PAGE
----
The amount of unhoused people in Maine is expected to continue growing in 2022, fueled in part by ongoing economic fallout from the coronavirus pandemic, a lack of affordable housing and an influx of asylum seekers flocking to Portland, according to state data, multiple state officials and one statewide affordable housing nonprofit.
Current numbers are not available, but officials at MaineHousing, the quasi-public organization that functions as the state’s housing authority, said preliminary analysis points to another increase of the state’s homeless population.
“Anecdotally, what we particularly experienced during the pandemic, I wouldn’t be surprised in the least to see the numbers rise,” MaineHousing Director Dan Brennan said. “The homeless numbers are trending in the wrong direction.”
Officials at MaineHousing said there is no single metric that can accurately depict how many people in Maine have no fixed address, but one factor that reaffirms the state’s growing homeless population is the point-in-time count.
The point-in-time count, which MaineHousing reports every year to the U.S. Department of Housing and Urban Development, is an annual snapshot — usually taken in January — of the number of people statewide in emergency shelters, transitional housing and those who are “unsheltered,” meaning living on the streets.
According to MaineHousing, the point-in-time count increased from 871 people in 2009 to 1,215 people in 2019. In 2020, the number soared to 2,097 people, with another 2,063 people reported as unhoused in 2021.
MaineHousing spokesperson Scott Thistle noted the numbers have gone up in recent years partly due to more sources of information becoming available, but despite differences in recording, the figures are still trending upward. Even in 2021, when the numbers appeared to dip slightly, MaineHousing officials said that numbers were lower only because the pandemic prevented a count of unsheltered homeless people.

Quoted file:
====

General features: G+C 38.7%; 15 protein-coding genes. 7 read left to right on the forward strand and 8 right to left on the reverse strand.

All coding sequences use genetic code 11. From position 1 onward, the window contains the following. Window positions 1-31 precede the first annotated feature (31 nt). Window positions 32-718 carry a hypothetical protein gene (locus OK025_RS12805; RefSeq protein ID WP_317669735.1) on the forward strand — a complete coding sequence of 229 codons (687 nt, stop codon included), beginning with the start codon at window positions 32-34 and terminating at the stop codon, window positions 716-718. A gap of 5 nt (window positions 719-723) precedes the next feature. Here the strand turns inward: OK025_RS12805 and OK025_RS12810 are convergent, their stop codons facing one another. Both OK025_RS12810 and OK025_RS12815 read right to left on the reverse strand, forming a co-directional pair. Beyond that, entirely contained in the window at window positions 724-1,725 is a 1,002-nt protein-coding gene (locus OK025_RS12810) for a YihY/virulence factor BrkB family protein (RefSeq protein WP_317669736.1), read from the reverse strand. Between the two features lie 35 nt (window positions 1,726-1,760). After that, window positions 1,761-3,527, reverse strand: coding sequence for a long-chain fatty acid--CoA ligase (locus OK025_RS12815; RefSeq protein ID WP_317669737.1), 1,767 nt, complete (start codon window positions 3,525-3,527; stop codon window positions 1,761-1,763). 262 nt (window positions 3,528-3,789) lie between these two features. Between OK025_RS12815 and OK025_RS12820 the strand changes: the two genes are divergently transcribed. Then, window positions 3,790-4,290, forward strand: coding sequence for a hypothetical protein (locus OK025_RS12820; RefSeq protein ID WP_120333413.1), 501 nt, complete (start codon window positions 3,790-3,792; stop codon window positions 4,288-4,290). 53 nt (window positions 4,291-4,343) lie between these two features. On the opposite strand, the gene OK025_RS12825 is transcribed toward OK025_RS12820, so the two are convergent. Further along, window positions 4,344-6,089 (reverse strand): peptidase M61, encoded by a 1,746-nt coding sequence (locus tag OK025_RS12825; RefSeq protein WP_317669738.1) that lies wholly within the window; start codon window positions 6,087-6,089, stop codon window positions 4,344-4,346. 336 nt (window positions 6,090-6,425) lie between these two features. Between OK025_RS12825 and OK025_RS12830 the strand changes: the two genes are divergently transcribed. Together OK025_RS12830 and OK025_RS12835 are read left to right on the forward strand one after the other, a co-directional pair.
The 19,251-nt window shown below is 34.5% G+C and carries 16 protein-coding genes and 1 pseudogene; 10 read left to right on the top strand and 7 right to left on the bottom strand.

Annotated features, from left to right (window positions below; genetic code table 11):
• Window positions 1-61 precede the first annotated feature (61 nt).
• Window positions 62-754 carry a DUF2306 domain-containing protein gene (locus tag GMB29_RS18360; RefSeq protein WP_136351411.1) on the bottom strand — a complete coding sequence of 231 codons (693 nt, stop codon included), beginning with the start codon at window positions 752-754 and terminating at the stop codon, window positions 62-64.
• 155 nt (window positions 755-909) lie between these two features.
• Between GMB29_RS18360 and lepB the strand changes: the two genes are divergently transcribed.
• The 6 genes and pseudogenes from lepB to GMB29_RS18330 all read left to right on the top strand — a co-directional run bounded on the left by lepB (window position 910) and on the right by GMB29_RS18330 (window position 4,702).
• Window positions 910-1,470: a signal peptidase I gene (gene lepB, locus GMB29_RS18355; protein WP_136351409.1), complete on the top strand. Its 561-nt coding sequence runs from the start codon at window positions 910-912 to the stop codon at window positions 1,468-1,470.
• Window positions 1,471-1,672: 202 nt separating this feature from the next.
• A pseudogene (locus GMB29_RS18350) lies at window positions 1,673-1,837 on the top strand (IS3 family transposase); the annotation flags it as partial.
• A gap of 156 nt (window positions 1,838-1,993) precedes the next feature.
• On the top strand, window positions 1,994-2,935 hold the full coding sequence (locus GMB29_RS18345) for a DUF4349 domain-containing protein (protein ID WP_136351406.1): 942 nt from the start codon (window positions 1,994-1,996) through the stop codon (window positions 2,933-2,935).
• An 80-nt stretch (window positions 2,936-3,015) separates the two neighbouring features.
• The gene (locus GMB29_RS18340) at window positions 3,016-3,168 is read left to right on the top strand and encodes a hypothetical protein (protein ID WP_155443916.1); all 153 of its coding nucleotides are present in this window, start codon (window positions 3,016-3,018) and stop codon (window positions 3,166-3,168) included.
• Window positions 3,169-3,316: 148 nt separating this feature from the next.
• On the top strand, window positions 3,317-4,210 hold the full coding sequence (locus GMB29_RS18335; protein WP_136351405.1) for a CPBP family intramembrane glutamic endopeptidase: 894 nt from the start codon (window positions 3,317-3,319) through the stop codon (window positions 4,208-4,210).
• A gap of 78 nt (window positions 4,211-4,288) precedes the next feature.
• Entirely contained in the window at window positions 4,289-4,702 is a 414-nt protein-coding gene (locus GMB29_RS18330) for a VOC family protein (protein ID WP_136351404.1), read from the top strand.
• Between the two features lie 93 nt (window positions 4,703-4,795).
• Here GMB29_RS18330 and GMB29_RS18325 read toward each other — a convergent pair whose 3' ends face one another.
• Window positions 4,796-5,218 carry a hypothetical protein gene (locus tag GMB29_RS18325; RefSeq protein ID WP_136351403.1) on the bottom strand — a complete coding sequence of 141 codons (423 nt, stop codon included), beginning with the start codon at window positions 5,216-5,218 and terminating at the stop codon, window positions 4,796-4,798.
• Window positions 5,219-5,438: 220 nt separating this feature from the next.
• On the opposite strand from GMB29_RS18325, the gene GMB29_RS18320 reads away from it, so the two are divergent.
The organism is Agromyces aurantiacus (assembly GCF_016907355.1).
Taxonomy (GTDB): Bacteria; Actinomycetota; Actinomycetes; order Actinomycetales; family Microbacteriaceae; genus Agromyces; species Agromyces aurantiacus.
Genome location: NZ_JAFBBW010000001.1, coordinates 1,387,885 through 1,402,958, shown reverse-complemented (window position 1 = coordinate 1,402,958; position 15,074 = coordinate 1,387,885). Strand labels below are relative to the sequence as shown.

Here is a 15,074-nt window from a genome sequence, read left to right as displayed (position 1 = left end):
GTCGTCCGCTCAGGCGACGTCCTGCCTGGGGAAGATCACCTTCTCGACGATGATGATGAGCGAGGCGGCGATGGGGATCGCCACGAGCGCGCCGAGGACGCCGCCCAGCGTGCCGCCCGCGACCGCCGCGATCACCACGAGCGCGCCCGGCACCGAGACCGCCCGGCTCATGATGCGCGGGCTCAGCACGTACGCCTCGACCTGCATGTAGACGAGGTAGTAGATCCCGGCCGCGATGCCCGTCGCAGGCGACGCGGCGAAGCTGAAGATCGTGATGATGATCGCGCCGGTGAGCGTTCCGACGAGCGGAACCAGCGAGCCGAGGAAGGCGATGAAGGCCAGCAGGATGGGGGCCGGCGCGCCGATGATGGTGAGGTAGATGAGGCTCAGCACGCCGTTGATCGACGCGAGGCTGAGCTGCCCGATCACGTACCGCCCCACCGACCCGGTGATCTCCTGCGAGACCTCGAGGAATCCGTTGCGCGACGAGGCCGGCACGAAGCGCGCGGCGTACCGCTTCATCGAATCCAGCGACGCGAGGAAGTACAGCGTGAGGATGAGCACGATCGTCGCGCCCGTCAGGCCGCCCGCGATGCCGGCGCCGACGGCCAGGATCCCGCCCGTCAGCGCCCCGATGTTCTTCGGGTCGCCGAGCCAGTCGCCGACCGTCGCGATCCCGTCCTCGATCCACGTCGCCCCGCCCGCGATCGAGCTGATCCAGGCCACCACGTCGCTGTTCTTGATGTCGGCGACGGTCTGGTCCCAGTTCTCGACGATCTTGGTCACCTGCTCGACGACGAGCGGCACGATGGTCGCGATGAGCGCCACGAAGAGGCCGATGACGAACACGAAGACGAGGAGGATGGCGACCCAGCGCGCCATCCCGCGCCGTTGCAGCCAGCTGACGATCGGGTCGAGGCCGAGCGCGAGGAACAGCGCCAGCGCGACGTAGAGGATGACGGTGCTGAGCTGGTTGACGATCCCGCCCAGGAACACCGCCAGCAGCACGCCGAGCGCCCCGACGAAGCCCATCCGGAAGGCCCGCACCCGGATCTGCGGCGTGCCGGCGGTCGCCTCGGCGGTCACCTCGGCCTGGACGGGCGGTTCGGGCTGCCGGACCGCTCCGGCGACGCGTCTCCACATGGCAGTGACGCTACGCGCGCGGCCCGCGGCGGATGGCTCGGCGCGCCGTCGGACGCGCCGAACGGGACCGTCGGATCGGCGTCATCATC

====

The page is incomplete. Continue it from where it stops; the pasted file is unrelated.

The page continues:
The pandemic, Brennan said, is a primary contributor to the problem, noting rents statewide have risen beyond what some Mainers can afford.
“People who were able to pay the rent at $750 a month, all of a sudden it’s $1,200 to $1,300 a month. They’ve got no place else to go,” he said.
Cullen Ryan is executive director of Community Housing of Maine, a nonprofit that finds housing for homeless people and for those with developmental disabilities. He noted the point-in-time count doesn’t tell the whole story, and said the problem is getting worse.
“They’re really worried we’re going to see numbers we’ve never seen before, and I’m worried about the same thing,” he said.
Right now, Ryan said, his organization has 86 properties throughout the state serving 1,100 people, and there are no vacancies. In fact, he said, most of the organization’s larger properties have waitlists, with some applicants waiting as long as a year and a half to find sustainable housing.
“All of our properties are essentially chock full,” he said.
State officials say they are aware of concerns about Maine’s rising number of homeless people. Jackie Farwell, a spokesperson for the Maine Department of Health and Human Services, noted that her department is obligated to fund 70% of municipalities’ general assistance costs, and continues to do so. She also noted that federal pandemic relief funds have helped bolster state efforts.
Farwell also said Gov. Janet Mills included $22 million in her supplemental budget to create an emergency housing relief fund at MaineHousing. Part of that fund, Farwell said, will go toward providing housing for the hundreds of people currently living in temporary subsidized hotels statewide. Farwell said Mills also included in her budget an additional $750,000 in grant funding for community organizations working to fight homelessness.
Brennan said MaineHousing is providing state and federal funding to seven different organizations statewide and creating nine new “coordinator” positions. Brennan said the idea is to strategically place the coordinators throughout the state to help organize efforts to provide housing for those who need it.